Each fall, the waters of Whatcom Creek fill with salmon, swimming upstream from the ocean to spawn. With the flood of salmon comes increasing numbers of seals in search of a feast, threatening the fragile salmon populations.
The complicated relationship between salmon and seals is of interest to the commercial and recreational fishing industries, tribal members and scientists alike. WWU graduate student Kathleen McKeegan and Professor of Biology Alejandro Acevedo-Gutierrez are working to discover the hidden dynamics of this relationship by carefully observing the seals’ hunting behavior from the air.
Harbor seal populations have increased since the implementation of the Marine Mammal Protection Act in 1972, making them an ecological success story; but while seal populations are thriving, salmon species with similar protections are not.
“The protection of one species might actually be impacting the ability for another species to recover,” said McKeegan.
Normally, harbor seals are solitary animals, but during the salmon run each fall, their food source in Whatcom Creek is so plentiful that multiple seals will gather there to hunt. McKeegan and Acevedo-Gutierrez are curious if the seals use cooperative hunting in these situations. Their research is inspired by the previous work of Western undergrads Madison McKay and Delaney Adams, who found a positive correlation between the number of fish caught by seals and the number of seals in the creek at one time.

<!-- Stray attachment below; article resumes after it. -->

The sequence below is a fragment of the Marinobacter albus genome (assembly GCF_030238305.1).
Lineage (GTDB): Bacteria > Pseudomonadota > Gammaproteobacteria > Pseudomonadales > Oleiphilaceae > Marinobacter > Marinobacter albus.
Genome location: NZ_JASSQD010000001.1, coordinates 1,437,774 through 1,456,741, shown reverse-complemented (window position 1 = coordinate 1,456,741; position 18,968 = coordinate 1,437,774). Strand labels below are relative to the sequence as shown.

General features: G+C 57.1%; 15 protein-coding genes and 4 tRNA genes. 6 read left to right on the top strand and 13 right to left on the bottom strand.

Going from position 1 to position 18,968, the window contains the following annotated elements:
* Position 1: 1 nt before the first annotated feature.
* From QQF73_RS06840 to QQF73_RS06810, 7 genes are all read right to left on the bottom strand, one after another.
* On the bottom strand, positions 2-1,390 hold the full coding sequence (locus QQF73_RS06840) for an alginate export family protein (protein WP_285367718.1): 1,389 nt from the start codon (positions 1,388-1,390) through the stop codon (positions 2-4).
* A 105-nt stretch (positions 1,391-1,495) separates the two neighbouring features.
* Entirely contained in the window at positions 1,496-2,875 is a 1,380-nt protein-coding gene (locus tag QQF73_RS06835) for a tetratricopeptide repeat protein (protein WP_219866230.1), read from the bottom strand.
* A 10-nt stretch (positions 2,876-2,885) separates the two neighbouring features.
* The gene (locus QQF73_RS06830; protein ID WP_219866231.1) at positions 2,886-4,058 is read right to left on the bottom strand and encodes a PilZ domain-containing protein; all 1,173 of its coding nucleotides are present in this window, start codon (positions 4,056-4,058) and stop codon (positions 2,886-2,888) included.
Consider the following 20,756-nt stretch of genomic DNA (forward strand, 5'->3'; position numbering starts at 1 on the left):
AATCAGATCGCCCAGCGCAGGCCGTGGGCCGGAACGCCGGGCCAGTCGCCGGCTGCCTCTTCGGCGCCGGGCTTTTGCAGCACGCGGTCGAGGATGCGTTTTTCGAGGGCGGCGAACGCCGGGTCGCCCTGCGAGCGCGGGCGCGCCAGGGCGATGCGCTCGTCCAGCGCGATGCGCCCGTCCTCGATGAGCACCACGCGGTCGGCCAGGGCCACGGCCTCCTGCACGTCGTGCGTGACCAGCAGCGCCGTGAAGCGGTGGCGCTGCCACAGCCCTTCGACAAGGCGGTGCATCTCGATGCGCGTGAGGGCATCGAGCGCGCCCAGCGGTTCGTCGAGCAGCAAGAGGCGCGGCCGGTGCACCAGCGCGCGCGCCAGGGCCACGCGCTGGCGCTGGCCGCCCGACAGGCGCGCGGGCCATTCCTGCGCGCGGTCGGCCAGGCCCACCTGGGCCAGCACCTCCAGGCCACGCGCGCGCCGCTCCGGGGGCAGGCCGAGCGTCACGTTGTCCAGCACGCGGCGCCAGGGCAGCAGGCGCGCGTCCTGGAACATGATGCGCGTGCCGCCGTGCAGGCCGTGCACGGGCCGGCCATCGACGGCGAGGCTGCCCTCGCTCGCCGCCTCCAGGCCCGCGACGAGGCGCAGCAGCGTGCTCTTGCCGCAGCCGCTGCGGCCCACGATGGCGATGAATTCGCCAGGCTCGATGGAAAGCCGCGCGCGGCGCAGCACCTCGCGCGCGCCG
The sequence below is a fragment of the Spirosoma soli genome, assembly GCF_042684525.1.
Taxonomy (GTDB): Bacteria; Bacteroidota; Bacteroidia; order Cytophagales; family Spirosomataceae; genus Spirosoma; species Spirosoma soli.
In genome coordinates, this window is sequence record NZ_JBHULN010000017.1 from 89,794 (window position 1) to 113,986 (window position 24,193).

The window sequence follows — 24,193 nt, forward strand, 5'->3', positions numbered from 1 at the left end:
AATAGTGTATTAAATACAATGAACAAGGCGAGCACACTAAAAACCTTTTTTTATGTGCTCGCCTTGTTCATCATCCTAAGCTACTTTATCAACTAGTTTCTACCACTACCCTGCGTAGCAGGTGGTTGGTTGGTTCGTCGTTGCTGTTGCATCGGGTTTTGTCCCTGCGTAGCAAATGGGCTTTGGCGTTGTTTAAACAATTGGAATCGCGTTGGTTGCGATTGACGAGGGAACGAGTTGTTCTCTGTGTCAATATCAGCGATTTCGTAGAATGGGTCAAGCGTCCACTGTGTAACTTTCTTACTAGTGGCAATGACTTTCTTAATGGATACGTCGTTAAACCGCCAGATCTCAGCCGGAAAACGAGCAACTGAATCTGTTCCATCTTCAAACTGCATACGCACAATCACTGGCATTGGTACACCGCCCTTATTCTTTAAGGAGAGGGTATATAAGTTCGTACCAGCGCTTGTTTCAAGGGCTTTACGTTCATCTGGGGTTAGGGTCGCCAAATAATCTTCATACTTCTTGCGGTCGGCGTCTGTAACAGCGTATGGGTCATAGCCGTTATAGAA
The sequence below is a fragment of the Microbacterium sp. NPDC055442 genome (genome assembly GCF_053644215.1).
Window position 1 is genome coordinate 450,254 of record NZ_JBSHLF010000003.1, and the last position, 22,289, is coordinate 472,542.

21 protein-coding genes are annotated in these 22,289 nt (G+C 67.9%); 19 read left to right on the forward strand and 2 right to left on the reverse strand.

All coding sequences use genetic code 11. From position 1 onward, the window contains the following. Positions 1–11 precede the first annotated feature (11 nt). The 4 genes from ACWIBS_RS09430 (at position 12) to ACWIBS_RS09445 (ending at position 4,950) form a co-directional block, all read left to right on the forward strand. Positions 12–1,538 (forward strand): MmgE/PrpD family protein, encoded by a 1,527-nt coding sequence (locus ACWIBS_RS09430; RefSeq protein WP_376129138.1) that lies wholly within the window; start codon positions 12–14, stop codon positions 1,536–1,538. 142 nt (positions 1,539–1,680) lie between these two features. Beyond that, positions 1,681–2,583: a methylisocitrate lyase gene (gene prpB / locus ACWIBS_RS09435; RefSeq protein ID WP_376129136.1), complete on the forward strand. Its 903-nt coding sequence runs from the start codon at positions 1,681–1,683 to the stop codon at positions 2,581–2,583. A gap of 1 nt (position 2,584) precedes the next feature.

To monitor seal activity, the marine mammal team will collect observational data about 4 or 5 times per week throughout fall quarter. Most of the data will be collected by undergraduate research assistants who will sit by the creek, take pictures of the seals and record their behavior, paying particular attention to behavior related to hunting and foraging.
In addition to the typical observation techniques of watching the seals from land, McKeegan and Acevedo-Gutierrez are pairing up with Huxley College’s David Wallin and Lummi Indian Business Council GIS Manager Gerald Gabrisch to use unmanned aerial vehicles (also known as “drones” or UAVs) to watch the animals. Wallin has used drones on many projects in the past, including scouting for elk in the Skagit Valley and mapping the eelgrass of Padilla Bay. If all goes well, the drones will allow the researchers to monitor seal activity from above, giving them a clear view down into the water.
“It allows us to get a lot of data because if you can record for 20 minutes what's going on, you can really analyze the behavior that's happening and how close the seals are to each other,” said McKeegan.
McKeegan received her bachelor’s degree in biology from Whitman College in Walla Walla. Although Whitman is landlocked, she maintained a love for the ocean that she developed growing up in her hometown of Oak Park in Southern California. Upon graduation from Whitman, she took on a service term with AmeriCorps in Port Angeles working as an environmental educator and outreach specialist for the Olympic Coast National Marine Sanctuary. For the next couple years, she continued to hop around between jobs that allowed her to stay near the sea and pursue her love for marine biology and conservation.
A deep dive on the internet pointed her towards Acevedo-Gutierrez and his work with harbor seals. Acevedo-Gutierrez has been a faculty member at Western Washington University since 2002, but he’s been in the field of marine mammal research for much longer. Throughout his over 30 years in the field, he studied everything from bottlenose dolphins in Costa Rica to blue whales in Santa Cruz. Most recently, he is researching the seals of Bellingham Bay. Now, with the help of Acevedo-Gutierrez's expertise, McKeegan is taking on this new project, studying seal hunting behavior in hopes of improving conservation efforts.
The team is currently in the process of conducting test runs with drones, but a majority of their work will take place this fall when the salmon run begins.